October 08, 2019
By Mike Fletcher

Improvements in workplace wellbeing can’t disguise the fact that more needs to happen to protect the mental health of event professionals.

Almost half of event industry professionals believe that, over the past 12 months, their employers have taken a more active role in trying to improve wellbeing compared with two years ago.

This is just one of the recent key findings from a biennial study carried out by event industry wellbeing organisation, Stress Matters.

The 2019 Stress Matters Report interviewed 430 event professionals across all ages, genders, job levels and parts of the industry. It found that event professionals work 25, 809 hours longer than the average person over an average working life-span and if people are working in a culture which doesn’t clearly support mental health, they are far more likely to turn up for work when they are not well enough to do so.

Being present but unwell ultimately leads to poor performance and an increased likelihood of making mistakes, which, in a high stakes industry such as events, can cost a lot of money. It can also make symptoms worse in the long run.

So are things looking up for wellbeing in events?

Some 55% of respondents to the 2019 Stress Matters Report say that company culture now supports employee wellbeing. While 75% of event professionals believe their managers care more about their mental health.

The invisible workload of event organisers can, at times, simply be overwhelming. Although these statistics represent a significant improvement on 2017’s findings, they also suggest that almost half of companies still don’t support a culture of wellbeing. There’s a real danger that many organisations are simply paying lip-service to caring about their employees’ stress levels but not actively making a change.

Invsible work load

Laura Capell-Abra, founder of Stress Matters told us: “We are really encouraged to see such huge progress in the events industry in terms of looking after our teams, however, we still have a long way to go. Many wellbeing initiatives are not being approached strategically and whilst we support that doing something is better than doing nothing, we need to approach wellbeing like we would any business strategy, with measurable goals and a clear plan.”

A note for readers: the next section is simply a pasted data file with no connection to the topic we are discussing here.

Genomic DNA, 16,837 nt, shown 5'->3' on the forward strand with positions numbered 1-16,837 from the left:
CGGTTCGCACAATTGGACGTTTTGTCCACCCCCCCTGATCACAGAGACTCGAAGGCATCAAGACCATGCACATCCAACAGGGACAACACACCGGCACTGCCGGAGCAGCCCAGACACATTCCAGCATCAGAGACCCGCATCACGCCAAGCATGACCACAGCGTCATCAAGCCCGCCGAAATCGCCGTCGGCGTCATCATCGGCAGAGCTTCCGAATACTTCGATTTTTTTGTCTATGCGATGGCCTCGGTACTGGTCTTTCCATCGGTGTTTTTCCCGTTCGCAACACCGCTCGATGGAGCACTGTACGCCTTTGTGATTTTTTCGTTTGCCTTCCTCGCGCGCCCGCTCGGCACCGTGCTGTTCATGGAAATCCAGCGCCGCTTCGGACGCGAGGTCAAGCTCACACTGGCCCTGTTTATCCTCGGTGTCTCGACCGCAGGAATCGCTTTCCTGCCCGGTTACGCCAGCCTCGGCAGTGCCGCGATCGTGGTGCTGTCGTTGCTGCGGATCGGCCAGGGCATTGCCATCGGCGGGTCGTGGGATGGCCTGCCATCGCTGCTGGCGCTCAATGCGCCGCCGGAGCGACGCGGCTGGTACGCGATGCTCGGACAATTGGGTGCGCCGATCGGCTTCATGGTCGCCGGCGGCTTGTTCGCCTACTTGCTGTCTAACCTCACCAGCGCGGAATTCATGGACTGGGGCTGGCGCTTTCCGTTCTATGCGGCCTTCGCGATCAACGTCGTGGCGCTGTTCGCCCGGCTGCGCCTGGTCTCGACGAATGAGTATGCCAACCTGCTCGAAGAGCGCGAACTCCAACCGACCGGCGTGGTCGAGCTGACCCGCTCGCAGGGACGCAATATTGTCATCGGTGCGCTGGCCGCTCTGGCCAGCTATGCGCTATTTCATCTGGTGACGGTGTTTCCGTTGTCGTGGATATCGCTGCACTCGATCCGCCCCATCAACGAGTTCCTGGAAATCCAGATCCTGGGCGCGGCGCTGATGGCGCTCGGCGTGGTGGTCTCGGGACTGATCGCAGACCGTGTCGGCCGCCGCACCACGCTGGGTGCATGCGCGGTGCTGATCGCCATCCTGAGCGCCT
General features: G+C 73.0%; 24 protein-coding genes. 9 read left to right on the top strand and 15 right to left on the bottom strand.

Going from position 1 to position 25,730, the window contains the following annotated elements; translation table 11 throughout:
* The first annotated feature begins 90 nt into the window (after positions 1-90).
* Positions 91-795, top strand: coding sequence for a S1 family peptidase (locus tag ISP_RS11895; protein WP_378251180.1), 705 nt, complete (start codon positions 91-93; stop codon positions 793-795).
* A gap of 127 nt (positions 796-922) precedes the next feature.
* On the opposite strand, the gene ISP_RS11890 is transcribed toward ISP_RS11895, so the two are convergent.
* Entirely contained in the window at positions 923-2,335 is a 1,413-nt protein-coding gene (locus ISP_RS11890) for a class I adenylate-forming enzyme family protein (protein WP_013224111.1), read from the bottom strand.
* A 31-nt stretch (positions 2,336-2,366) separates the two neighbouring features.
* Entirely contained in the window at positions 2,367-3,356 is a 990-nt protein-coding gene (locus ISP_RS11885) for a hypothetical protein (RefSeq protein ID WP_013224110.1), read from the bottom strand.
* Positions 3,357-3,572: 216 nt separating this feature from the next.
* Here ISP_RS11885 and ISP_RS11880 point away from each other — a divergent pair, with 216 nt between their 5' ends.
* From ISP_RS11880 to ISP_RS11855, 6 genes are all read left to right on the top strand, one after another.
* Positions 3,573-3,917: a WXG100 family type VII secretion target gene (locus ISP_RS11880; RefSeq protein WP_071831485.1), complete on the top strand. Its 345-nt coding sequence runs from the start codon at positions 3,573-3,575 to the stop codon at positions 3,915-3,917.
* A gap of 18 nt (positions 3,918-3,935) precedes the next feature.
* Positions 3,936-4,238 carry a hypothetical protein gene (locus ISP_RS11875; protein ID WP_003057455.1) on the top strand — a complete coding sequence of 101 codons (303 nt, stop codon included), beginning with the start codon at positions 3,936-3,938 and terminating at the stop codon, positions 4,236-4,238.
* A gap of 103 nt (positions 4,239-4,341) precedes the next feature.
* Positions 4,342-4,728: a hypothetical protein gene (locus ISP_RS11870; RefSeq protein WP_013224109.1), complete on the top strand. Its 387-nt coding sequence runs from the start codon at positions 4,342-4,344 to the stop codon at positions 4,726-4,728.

The 2019 Stress Matters Report encourages the creation of a sharing culture at work to encourage people to talk about stress and mental health.

Some 88% of respondents find that talking about stress really helps but 28% admit that they wouldn’t speak to their employer about feeling overwhelmed as they don’t believe it would lead to any positive outcomes.

Part of the causes of stress within the events industry is lack of training, with a third of respondents saying they’d never had any training to carry out their roles and half of those who said they had, also said they needed more.

In fact, only 7% of survey respondents felt they were provided with enough relevant training.

Successful workplace wellbeing programmes include free gym membership, daily fruit, yoga classes or health insurance. Those companies who provide these things are more likely to attract and retain talent.

Key findings from the 2019 Stress Matters Report

  • 71% of #eventprofs believe their colleagues are suffering from stress
  • 28% of event industry professionals have taken time off work due to a mental health illness, 60% of these are under 35 years old
  • 50% of company cultures now support employee wellbeing
  • 67% believe a company’s pro-active stress management approach will impact their future job choices
  • 31% of respondents believe that a blame culture is causing them stress at work
  • 28% won’t speak to colleagues or employers about when they are feeling overwhelmed as they don’t believe they would help
  • 100% of those that have “all the training they need/want and all relevant” say their managers pro-actively care about their wellbeing

Be sure to check out The Invisible Workload Lookbook to find ways to alleviate stress and make your next event as smooth as possible!

Mike Fletcher

Mike Fletcher

Mike has been writing about the meetings and events industry for almost 20 years as a former editor at Haymarket Media Group, and then as a freelance writer and editor. He currently runs his own content agency, Slippy Media, catering for a wide-range of client requirements, including social strategy, long-form, event photography, event videography, reports, blogs and ghost-written material.

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